We got free passes from the Brazos Bookstore to see Werner Herzog's new film, Grizzly Man. It's the story of Tim Treadwell, amateur grizzly observer who, with his girlfriend Amie Huguenard, was eventually killed by a grizzly. They gave us "Grizzly Man" water bottles when we came in. Very odd -- celebrate the horrendous death of this man with a refillable water bottle! It had measurements on the side, but it also contained a piece of paper which disavowed any attempts to use it to measure anything. Ah, the weird world of film promotion.
If you're familiar with Herzog's work, you know to expect no easy answers. Herzog lets Treadwell's remarkable footage speak for itself most of the time. Treadwell becomes an intimate part of the grizzly world in Alaska, maintaining a foothold on the dangerous periphery of the bears' lives. Through his lens, we see them: powerful, individuals, enormous! The up-close view of grizzly life will perhaps be Treadwell's greatest contribution.
But there's also the unravelling of a deeply damaged person. In the months of solitude, Treadwell turns to his camera as to a confessional. His disgust with the human world emerges clearly, as do his erratic mood swings. The childlike delight in the beauty of the remote paradise clashes with his increasingly antagonistic anger toward perceived enemies of his sanctuary. Companion interviews with Treadwell's friend and family fill out the portrait of a deeply troubled man. The grizzlies provide an initial rescue from substance abuse, but seem to become another destructive obsession. It's hard not to see Treadwell's choice to remain longer and longer among the bears as a kind of intricately orchestrated suicide.
In the end, Herzog cannot resist imposing his own view of nature as chaotic and cruel. Over footage of the bear that most likely killed Treadwell and Huguenard, Herzog expresses his view of the grizzly's "blank stare" and sees him as a cold killer, without acknowledging that his reaction is just as shaped by his expectations as Treadwell's was. Neither can see nature without romanticizing or demonizing it. But Herzog chooses from the hours of footage sequences that show the amazing lives of these animals, their beauty and their power; the footage itself inspires awe in the simplest form for these magnificent creatures who live in a harsh and alien world.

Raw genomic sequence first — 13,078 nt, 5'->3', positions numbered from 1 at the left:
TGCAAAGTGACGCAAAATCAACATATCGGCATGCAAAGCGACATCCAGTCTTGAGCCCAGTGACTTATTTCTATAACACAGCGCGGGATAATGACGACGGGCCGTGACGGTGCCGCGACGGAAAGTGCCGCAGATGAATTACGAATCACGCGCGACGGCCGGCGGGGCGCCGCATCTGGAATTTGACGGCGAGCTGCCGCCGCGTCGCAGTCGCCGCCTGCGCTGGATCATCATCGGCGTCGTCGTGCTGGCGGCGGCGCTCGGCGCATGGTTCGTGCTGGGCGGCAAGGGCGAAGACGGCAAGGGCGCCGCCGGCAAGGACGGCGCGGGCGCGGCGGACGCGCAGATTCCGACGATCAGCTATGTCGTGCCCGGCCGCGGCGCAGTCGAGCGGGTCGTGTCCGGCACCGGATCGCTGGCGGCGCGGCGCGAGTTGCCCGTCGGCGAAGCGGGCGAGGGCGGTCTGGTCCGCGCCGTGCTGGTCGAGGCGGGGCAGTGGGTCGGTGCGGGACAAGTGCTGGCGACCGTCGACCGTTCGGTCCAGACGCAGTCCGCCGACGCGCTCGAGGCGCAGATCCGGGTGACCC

There are some extremely horrific moments, though not the deaths themselves. There is an audio tape of the event, taken by Treadwell's video camera with the lens cap still on. In a overly self-conscious moment, Herzog listens to it in front of Jewel Palovak, Treadwell's former girlfriend and co-creator of Grizzly People. Herzog asks her to turn it off, declares she should burn it and never listen to it, which makes the scene feel much too exploitive. Similarly, the scene where uber-creepy coronor, Franc Fallico, hands Treadwell's (still functioning) watch to Palovak while explaining that it was found on his severed arm, is both awkward and, well, creepy. Likewise, Fallico's singular dramatic recreation of the death scene adds new resonance to the bizarre coroner, now a seeming staple of television.
The film is fascinating. I'm not sure how I feel about Treadwell in the end. He was deeply troubled, no doubt, and perhaps misguided. What really stays with me is the ironic difficulty people have dealing with nature. Living in the midst of a mostly unnatural city which seems at times paved end to end, I can see how the separation from the natural world leads to both Treadwell's and Herzog's viewpoints, either romanticizing it as a lost paradise or demonizing it as dispassionate killer. That separation is the real tragedy.